The nova-like cataclysmic binary AE Aqr, which is currently understood to be a former supersoft X-ray binary and current magnetic propeller, was observed for over two binary orbits (78 ks) in 2005 August with the High-Energy Transmission Grating (HETG) on board the Chandra X-ray Observatory. The long, uninterrupted Chandra observation provides a wealth of details concerning the X-ray emission of AE Aqr, many of which are new and unique to the HETG. First, the X-ray spectrum is that of an optically thin multi-temperature thermal plasma; the X-ray emission lines are broad, with widths that increase with the line energy from σ ≈ 1 eV (510 km s-1) for O VIII to σ ≈ 5.5 eV (820 km s-1) for Si XIV; the X-ray spectrum is reasonably well fit by a plasma model with a Gaussian emission measure distribution that peaks at log T(K) = 7.16, has a width σ = 0.48, an Fe abundance equal to 0.44 times solar, and other metal (primarily Ne, Mg, and Si) abundances equal to 0.76 times solar; and for a distance d = 100 pc, the total emission measure EM = 8.0 × 1053 cm-3 and the 0.5-10 keV luminosity L X = 1.1 × 1031 erg s-1. Second, based on the f/(i + r) flux ratios of the forbidden (f), intercombination (i), and recombination (r) lines of the Heα triplets of N VI, O VII, and Ne IX measured by Itoh et al. in the XMM-Newton Reflection Grating Spectrometer spectrum and those of O VII, Ne IX, Mg XI, and Si XIII in the Chandra HETG spectrum, either the electron density of the plasma increases with temperature by over three orders of magnitude, from n e ≈ 6 × 1010 cm-3 for N VI [log T(K) ≈ 6] to n e ≈ 1 × 1014 cm-3 for Si XIII [log T(K) ≈ 7], and/or the plasma is significantly affected by photoexcitation. Third, the radial velocity of the X-ray emission lines varies on the white dwarf spin phase, with two oscillations per spin cycle and an amplitude K ≈ 160 km s-1. These results appear to be inconsistent with the recent models of Itoh et al., Ikhsanov, and Venter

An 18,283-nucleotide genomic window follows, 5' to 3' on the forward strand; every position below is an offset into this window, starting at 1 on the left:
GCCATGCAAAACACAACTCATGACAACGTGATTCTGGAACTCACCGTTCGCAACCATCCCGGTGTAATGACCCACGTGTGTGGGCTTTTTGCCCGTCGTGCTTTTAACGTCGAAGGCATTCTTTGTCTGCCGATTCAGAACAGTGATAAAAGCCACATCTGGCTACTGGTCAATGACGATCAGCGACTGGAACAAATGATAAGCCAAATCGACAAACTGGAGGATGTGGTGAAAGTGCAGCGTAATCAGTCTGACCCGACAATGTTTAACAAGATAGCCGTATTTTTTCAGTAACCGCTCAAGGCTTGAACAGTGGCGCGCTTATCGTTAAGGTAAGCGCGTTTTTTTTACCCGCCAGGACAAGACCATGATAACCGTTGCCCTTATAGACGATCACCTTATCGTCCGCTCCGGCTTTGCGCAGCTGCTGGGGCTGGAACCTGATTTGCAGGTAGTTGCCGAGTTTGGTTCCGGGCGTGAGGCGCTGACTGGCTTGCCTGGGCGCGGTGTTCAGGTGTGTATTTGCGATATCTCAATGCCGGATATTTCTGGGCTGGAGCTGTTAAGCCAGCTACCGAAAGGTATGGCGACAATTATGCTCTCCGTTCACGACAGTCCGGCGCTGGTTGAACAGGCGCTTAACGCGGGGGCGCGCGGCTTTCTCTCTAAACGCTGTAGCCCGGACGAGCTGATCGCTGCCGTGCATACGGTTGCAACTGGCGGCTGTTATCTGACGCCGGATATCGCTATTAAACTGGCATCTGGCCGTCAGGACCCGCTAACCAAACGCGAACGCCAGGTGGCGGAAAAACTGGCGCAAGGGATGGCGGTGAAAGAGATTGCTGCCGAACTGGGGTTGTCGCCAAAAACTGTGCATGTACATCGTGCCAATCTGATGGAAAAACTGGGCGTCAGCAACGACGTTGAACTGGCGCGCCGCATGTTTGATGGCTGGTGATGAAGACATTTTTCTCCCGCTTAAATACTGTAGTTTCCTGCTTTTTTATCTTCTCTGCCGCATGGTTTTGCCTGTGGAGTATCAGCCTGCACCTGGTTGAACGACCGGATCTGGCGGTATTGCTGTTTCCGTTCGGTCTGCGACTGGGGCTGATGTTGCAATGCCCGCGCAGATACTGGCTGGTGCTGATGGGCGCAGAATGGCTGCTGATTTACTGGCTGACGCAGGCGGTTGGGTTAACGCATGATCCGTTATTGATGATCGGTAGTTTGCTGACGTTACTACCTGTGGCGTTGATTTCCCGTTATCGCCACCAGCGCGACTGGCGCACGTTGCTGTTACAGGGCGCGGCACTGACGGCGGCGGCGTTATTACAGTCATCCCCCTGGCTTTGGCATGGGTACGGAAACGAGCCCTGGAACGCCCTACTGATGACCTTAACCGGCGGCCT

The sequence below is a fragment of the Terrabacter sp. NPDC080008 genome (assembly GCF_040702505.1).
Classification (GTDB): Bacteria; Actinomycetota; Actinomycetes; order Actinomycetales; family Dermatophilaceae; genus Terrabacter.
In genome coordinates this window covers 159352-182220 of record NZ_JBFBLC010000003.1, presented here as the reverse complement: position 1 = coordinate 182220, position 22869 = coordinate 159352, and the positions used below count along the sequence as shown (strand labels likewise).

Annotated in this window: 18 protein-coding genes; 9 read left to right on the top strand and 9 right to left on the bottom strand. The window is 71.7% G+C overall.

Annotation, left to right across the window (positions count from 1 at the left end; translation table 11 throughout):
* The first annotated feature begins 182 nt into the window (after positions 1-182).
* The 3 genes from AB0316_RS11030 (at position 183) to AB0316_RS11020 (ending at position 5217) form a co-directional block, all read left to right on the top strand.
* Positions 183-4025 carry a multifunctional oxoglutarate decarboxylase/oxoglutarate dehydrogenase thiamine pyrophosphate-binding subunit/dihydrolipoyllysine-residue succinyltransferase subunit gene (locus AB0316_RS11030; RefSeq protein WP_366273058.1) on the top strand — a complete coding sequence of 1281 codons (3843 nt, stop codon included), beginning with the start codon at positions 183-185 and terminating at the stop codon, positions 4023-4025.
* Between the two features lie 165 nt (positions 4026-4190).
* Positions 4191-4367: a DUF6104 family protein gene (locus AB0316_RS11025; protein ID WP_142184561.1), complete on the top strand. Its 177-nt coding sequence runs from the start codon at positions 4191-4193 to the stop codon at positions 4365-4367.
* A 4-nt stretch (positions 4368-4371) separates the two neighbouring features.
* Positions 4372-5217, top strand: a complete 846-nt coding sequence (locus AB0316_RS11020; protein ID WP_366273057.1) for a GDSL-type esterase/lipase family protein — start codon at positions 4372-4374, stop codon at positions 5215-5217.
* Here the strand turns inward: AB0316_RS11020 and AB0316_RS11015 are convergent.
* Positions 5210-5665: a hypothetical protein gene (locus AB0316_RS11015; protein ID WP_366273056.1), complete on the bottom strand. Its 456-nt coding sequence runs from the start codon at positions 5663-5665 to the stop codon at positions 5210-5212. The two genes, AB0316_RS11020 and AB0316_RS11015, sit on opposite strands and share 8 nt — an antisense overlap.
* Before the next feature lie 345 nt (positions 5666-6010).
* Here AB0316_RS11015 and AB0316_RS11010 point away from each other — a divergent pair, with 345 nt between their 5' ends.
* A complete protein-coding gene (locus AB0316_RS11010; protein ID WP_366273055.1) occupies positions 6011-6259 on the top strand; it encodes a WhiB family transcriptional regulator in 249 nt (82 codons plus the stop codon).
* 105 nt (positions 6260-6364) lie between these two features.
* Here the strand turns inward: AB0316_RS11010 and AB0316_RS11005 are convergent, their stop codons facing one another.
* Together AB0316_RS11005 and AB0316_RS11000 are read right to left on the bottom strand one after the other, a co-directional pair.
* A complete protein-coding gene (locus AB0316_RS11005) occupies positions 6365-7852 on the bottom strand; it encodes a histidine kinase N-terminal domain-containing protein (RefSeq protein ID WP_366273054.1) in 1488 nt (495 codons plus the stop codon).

16. Simulation-based coefficients for adjusting climate impact on energy consumption of commercial buildings

    SciTech Connect

    Wang, Na; Makhmalbaf, Atefe; Srivastava, Viraj; Hathaway, John E.

    2016-11-23